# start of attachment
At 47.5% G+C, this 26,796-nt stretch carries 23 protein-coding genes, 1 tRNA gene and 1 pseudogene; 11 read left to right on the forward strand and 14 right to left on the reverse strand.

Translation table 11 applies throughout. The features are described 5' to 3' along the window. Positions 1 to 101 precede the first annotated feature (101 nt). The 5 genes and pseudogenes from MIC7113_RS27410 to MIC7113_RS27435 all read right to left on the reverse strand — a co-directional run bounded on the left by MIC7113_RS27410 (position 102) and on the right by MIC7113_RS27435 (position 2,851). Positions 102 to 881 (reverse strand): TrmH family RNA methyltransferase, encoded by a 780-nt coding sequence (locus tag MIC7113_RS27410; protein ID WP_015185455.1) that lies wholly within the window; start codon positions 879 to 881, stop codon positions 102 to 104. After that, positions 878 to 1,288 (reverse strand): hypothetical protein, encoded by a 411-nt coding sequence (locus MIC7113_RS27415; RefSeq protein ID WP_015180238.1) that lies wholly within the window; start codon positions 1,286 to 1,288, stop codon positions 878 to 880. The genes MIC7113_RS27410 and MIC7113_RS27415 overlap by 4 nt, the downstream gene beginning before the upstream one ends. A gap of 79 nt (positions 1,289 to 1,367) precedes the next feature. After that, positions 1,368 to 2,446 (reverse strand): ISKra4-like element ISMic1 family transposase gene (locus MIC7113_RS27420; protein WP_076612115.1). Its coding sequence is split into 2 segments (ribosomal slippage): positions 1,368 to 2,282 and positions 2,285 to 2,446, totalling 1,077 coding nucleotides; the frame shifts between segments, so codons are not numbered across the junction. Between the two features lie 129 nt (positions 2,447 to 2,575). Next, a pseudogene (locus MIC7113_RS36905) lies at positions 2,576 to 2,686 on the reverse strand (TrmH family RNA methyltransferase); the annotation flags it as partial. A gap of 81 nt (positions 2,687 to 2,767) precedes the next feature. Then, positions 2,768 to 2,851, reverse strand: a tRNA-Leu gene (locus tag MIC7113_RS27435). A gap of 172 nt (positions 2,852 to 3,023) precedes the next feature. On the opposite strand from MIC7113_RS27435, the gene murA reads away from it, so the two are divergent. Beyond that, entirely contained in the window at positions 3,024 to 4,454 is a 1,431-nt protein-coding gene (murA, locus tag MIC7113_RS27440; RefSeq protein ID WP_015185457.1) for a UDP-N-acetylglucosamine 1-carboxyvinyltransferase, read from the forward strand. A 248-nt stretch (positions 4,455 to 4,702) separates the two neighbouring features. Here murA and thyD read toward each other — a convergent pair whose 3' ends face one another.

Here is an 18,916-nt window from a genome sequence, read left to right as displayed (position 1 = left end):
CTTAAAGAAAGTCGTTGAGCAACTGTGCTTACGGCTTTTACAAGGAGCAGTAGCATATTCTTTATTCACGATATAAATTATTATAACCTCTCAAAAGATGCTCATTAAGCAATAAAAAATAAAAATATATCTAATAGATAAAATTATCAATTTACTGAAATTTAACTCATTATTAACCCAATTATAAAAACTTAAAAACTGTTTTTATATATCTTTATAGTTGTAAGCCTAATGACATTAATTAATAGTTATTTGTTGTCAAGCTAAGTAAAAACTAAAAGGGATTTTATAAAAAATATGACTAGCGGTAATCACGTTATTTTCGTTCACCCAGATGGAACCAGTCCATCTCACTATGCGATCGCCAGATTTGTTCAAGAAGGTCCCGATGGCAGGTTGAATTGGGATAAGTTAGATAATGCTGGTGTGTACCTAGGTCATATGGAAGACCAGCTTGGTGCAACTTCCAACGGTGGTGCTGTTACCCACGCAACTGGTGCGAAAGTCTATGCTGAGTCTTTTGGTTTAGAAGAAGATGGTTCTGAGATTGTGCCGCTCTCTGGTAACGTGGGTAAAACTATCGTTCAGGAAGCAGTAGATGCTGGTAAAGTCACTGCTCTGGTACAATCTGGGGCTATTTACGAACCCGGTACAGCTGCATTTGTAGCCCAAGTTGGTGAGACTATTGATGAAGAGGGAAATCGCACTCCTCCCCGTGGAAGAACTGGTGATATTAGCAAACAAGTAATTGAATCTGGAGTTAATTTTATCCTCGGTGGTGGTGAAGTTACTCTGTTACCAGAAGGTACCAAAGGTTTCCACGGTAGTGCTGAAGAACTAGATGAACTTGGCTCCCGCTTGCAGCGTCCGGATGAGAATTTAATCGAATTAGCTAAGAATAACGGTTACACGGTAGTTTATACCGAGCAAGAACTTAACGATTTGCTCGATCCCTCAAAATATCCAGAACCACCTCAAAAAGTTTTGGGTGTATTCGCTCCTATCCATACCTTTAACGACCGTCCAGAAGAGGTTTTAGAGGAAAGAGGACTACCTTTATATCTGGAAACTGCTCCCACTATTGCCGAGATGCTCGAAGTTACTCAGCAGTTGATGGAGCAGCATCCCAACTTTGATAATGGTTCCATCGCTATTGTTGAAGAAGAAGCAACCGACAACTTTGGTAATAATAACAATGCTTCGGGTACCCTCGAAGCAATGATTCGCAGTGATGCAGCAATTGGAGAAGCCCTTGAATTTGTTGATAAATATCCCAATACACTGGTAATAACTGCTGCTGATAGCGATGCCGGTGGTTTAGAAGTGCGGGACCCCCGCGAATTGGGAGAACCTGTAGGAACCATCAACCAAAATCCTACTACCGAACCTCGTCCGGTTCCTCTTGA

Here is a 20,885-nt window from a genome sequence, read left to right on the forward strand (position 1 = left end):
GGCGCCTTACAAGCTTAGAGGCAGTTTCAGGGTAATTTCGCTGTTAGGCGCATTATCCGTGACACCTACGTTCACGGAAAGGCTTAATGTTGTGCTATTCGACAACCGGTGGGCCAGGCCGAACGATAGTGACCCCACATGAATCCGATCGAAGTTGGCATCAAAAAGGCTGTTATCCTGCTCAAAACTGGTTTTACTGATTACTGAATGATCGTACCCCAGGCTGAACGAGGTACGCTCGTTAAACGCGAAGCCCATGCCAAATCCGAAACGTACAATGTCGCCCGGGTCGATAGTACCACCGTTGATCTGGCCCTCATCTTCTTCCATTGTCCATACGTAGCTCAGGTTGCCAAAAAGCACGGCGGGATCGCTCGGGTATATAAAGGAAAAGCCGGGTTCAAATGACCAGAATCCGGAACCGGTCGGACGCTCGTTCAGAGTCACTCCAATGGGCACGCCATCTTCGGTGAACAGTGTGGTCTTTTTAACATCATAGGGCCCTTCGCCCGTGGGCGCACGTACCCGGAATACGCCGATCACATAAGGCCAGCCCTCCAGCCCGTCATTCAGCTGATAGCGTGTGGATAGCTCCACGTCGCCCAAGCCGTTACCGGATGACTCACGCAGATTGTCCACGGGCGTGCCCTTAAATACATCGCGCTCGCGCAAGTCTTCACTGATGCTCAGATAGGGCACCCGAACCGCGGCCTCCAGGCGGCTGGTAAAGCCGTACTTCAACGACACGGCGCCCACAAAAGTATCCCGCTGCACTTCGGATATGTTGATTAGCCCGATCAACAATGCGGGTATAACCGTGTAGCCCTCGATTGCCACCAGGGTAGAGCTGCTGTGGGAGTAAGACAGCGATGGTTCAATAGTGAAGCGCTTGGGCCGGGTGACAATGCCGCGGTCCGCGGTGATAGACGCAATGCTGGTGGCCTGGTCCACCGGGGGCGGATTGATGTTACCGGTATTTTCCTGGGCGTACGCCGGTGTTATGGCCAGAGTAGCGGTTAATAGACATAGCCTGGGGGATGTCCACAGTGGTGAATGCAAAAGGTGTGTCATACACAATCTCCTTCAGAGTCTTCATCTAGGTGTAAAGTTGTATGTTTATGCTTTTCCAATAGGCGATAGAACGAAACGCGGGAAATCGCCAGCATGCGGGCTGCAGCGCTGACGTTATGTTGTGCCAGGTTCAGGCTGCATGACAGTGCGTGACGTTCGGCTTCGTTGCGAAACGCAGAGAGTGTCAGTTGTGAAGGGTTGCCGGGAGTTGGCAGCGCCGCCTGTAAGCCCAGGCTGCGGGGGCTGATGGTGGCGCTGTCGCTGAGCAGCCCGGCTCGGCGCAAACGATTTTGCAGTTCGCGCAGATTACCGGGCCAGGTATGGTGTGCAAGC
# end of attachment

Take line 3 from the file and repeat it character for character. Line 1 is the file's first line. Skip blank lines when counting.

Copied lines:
Here is an 18,916-nt window from a genome sequence, read left to right as displayed (position 1 = left end):